This group of web pages provides you with information and statistics from the IPCop server. To get to these web pages, selectfrom the tab bar at the top of the screen. The following choices will appear in a dropdown:
The Status pages present you with a VERY thorough list of information regarding the current status of your IPCop server. The first subsection, System Status, displays the following in top-down order:
Disk Usage - Displays the total/used amount of hard drive space on your IPCop server.
Inodes Usage - This displays the total/used/free number of inodes on your IPCop server.
Uptime and Users - Displays the output of the uptime command and information on users currently logged in on the IPCop server.
Loaded Modules - This displays all modules currently loaded and in use by the kernel.
This section displays information on the network interfaces and networking within your IPCop server.
Interfaces - This section displays information on all your network devices. This includes PPP, IPSec, Loopback, etc.
Displays the contents of the
file if DHCP is enabled. The current dynamic leases are
listed, with hostnames if available, and expiry dates.
Leases that have expired are scored through.
This section will only be visible if DHCP is enabled. Refer to the section on the DHCP Server for details.
Click on one of the four graphs (CPU Usage, Memory Usage, Swap Usage and Disk Access) to get graphs of the usage per Day, Week, Month and Year.
This page gives a graphic depiction of the traffic in and out of the IPCop box.
There are sections for each network interface, Green and Red, (and Blue and Orange if configured) which show graphs of incoming and outgoing traffic through that interface.
Click on one of the graphs to show more graphs of the traffic on that interface: per Day, Week, Month and Year.
When v1.4.0 was being developed, it was found that the version of
rrdtool used to generate the graphs
was unable to handle special characters, which particularly
affects languages that rely on the UTF-8 character set.
The text on the graphs for those languages uses English.
Graphs are generated by a script, run every five minutes by a cron job. If the graphs are unexpectedly empty, check that the time is correct, and check the System Logs>cron page to see if the makegraphs script is being run every five minutes. If not, try resetting fcron by logging in as “root” and executing the command “fcrontab -z”.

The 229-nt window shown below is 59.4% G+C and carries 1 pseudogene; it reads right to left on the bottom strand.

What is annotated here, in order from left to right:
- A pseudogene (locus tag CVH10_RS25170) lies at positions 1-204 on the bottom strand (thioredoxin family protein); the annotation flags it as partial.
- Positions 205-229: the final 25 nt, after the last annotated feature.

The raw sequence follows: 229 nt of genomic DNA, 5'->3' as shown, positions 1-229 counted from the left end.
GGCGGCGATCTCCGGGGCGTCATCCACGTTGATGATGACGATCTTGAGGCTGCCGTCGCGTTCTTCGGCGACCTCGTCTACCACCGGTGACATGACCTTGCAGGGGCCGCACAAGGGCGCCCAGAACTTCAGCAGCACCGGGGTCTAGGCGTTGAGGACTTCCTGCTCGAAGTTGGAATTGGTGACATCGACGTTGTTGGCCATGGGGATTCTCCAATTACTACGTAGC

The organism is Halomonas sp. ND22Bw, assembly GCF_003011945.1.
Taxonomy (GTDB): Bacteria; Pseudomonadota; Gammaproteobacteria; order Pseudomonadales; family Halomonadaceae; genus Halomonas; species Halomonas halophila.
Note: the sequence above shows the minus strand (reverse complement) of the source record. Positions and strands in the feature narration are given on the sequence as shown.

Or, manually run the makegraphs script to see if there are any useful error messages. Log in to a console as “root”, and execute the command “makegraphs”.
If there has been a big time shift in IPCop's onboard clock,
particularly backwards, the RRD (Round Robin Database) files may
complain about timing. In this case you may have to consider
deleting the database files, which can be found in the
/var/log/rrd directory. The database files
are recreated when the makegraphs script is next run, but any
prior data would be lost.
This page shows traffic through the proxy service of the IPCop box. The first section gives the date and time the graph was created, the lines analyzed, the duration of the analysis, the speed (lines per second), the start and end date and time of the graph, and the domain (overall length of the graph in time).
This information is useful in seeing whether the proxy is the correct size for the load being experienced.
Logging has to be enabled on the Web Proxy admin page, otherwise the graphs will be empty.
IPCop uses the Linux Netfilter or IPTables firewall facility to maintain a stateful firewall. Stateful firewalls keep track of connections to and from all GREEN, BLUE and ORANGE network IP addresses, based on both the source and destination IP addresses and ports, as well as the state of the connection itself. After a connection is established involving protected machines, only packets consistent with the current state of the connection are allowed through the IPCop firewall.
The IPTables Connection Tracking window shows the IPTables connections. Connection end points are color-coded based on their network location. The color-coding legend is displayed at the top of the page. Information on individual connections is displayed next. Each connection from or to your networks is shown.
Click on an IP Address to do a reverse DNS lookup.
The table can also be filtered and sorted by selecting options from the drop down menus, then pressing thebutton on the right to refresh the page.